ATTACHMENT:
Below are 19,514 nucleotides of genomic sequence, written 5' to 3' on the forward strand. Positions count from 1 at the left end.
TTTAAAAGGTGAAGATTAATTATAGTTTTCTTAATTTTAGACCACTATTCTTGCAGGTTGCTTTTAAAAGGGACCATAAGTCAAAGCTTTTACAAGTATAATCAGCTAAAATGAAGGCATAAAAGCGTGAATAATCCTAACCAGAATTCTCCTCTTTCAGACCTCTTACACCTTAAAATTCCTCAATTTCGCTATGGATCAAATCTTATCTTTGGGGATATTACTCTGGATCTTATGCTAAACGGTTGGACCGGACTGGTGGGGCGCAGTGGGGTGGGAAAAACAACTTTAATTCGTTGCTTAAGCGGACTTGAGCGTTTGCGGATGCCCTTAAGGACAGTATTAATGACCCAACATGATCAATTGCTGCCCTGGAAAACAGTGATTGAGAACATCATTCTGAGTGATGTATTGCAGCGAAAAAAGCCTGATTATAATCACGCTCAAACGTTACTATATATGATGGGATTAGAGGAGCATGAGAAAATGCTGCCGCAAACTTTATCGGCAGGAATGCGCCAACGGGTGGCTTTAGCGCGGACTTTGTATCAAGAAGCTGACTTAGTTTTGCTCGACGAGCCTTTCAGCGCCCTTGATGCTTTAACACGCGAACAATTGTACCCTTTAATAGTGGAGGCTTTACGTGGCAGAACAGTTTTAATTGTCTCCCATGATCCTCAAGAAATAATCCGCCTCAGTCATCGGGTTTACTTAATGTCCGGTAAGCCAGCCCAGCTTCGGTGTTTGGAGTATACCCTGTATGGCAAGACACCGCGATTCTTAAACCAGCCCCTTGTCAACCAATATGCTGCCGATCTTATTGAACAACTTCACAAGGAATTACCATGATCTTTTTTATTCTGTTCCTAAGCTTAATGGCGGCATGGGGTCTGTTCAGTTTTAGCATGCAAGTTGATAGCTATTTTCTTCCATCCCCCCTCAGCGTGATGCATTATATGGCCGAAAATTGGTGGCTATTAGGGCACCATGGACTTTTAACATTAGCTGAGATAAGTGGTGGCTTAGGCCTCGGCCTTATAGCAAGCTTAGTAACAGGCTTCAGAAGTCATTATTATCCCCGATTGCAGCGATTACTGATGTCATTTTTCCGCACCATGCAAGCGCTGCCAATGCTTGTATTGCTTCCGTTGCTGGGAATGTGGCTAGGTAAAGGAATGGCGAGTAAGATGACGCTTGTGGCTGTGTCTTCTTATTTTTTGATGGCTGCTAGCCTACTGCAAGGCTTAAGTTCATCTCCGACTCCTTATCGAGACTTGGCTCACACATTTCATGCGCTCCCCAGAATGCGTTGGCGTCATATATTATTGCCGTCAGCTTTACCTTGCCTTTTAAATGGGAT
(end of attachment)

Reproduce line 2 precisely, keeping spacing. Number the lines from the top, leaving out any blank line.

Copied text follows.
TTTAAAAGGTGAAGATTAATTATAGTTTTCTTAATTTTAGACCACTATTCTTGCAGGTTGCTTTTAAAAGGGACCATAAGTCAAAGCTTTTACAAGTATAATCAGCTAAAATGAAGGCATAAAAGCGTGAATAATCCTAACCAGAATTCTCCTCTTTCAGACCTCTTACACCTTAAAATTCCTCAATTTCGCTATGGATCAAATCTTATCTTTGGGGATATTACTCTGGATCTTATGCTAAACGGTTGGACCGGACTGGTGGGGCGCAGTGGGGTGGGAAAAACAACTTTAATTCGTTGCTTAAGCGGACTTGAGCGTTTGCGGATGCCCTTAAGGACAGTATTAATGACCCAACATGATCAATTGCTGCCCTGGAAAACAGTGATTGAGAACATCATTCTGAGTGATGTATTGCAGCGAAAAAAGCCTGATTATAATCACGCTCAAACGTTACTATATATGATGGGATTAGAGGAGCATGAGAAAATGCTGCCGCAAACTTTATCGGCAGGAATGCGCCAACGGGTGGCTTTAGCGCGGACTTTGTATCAAGAAGCTGACTTAGTTTTGCTCGACGAGCCTTTCAGCGCCCTTGATGCTTTAACACGCGAACAATTGTACCCTTTAATAGTGGAGGCTTTACGTGGCAGAACAGTTTTAATTGTCTCCCATGATCCTCAAGAAATAATCCGCCTCAGTCATCGGGTTTACTTAATGTCCGGTAAGCCAGCCCAGCTTCGGTGTTTGGAGTATACCCTGTATGGCAAGACACCGCGATTCTTAAACCAGCCCCTTGTCAACCAATATGCTGCCGATCTTATTGAACAACTTCACAAGGAATTACCATGATCTTTTTTATTCTGTTCCTAAGCTTAATGGCGGCATGGGGTCTGTTCAGTTTTAGCATGCAAGTTGATAGCTATTTTCTTCCATCCCCCCTCAGCGTGATGCATTATATGGCCGAAAATTGGTGGCTATTAGGGCACCATGGACTTTTAACATTAGCTGAGATAAGTGGTGGCTTAGGCCTCGGCCTTATAGCAAGCTTAGTAACAGGCTTCAGAAGTCATTATTATCCCCGATTGCAGCGATTACTGATGTCATTTTTCCGCACCATGCAAGCGCTGCCAATGCTTGTATTGCTTCCGTTGCTGGGAATGTGGCTAGGTAAAGGAATGGCGAGTAAGATGACGCTTGTGGCTGTGTCTTCTTATTTTTTGATGGCTGCTAGCCTACTGCAAGGCTTAAGTTCATCTCCGACTCCTTATCGAGACTTGGCTCACACATTTCATGCGCTCCCCAGAATGCGTTGGCGTCATATATTATTGCCGTCAGCTTTACCTTGCCTTTTAAATGGGAT